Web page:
The Ground Rules for Skiing Out of Bounds

  • ByJen Murphy
  • 02/22/2016
The Ground Rules for Skiing Out of Bounds
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Skiing at a resort and skiing out of bounds each has its own very different risks and rules.

Everyone going into potential avalanche terrain should carry a beacon, shovel and probe and know how to use them, says Zach Guy, director of the Crested Butte Avalanche Center. An avalanche beacon transmits a radio signal that can be received by other beacons within a range of about 50 meters, he says. If a member of your party gets buried, they typically have 15 minutes or less before they will suffocate underneath the snow. If everyone has a beacon, rescuers can follow the radio signal, which gives directional and distance readings, to find a precise location where the buried victim is under the snow. Then you use your avalanche probe to pinpoint their location before digging.

Mr. Guy also recommends having airbag packsbags with a massive balloon inside that inflates when you pull a handle to keep you floating on top of the snow. They can significantly increase your odds of surviving an avalanche, he says.

He says anyone venturing into unmonitored mountain territory should be prepared to survive a night, in the event they are immobilized by injury or avalanche. You should also carry food, water, a communication device, warm layers and a first-aid kit, he says.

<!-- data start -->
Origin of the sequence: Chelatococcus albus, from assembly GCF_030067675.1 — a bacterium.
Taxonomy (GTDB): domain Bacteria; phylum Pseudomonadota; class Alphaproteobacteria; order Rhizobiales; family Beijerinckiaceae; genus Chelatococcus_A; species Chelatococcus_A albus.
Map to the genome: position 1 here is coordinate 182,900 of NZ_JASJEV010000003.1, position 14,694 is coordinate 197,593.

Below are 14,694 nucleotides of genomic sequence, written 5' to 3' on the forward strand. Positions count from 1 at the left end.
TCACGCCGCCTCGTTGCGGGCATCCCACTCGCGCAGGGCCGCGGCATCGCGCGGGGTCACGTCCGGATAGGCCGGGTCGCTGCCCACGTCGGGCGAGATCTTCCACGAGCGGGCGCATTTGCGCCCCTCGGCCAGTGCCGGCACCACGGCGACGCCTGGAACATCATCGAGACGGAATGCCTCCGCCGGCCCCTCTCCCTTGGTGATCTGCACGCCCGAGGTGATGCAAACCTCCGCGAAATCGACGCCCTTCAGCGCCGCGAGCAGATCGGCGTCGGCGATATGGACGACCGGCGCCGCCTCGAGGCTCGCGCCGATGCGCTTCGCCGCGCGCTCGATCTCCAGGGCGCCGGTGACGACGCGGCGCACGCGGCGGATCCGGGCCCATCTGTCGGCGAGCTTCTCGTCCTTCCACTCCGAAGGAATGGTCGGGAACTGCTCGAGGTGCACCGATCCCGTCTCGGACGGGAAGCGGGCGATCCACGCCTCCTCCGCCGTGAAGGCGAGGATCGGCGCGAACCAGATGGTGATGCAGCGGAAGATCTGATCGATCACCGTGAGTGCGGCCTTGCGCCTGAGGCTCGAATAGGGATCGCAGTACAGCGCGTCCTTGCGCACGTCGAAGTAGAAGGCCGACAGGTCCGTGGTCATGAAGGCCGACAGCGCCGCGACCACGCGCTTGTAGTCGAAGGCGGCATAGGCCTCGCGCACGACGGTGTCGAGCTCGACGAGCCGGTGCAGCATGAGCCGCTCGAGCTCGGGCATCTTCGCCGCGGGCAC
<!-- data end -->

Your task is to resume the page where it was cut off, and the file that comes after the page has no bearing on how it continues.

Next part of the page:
A slope meter, which measures how steep the terrain is, can be your cheapest insurance of all, he says. Avalanches occur on steep terrain, and there is always some uncertainty when assessing snowpack, he says. The most reliable technique is to avoid avalanche terrain.

If you avoid slopes of more than about 30 degrees, he says, you can essentially avoid all but the most unusual avalanches. He strongly encourages anyone new to back-country skiing to take an avalanche course. The U.S. averages about 30 avalanche fatalities per year, more than any other natural disaster, he says.

A Level 1 avalanche course is generally a three-day introduction to the concepts of avalanche terrain management, snowpack assessment, route planning, decision making and rescue. Even if youre experienced, should you buddy up with someone if youre going into avalanche terrain, he says. Companion rescue is really your only chance of survival if you get buried.
  
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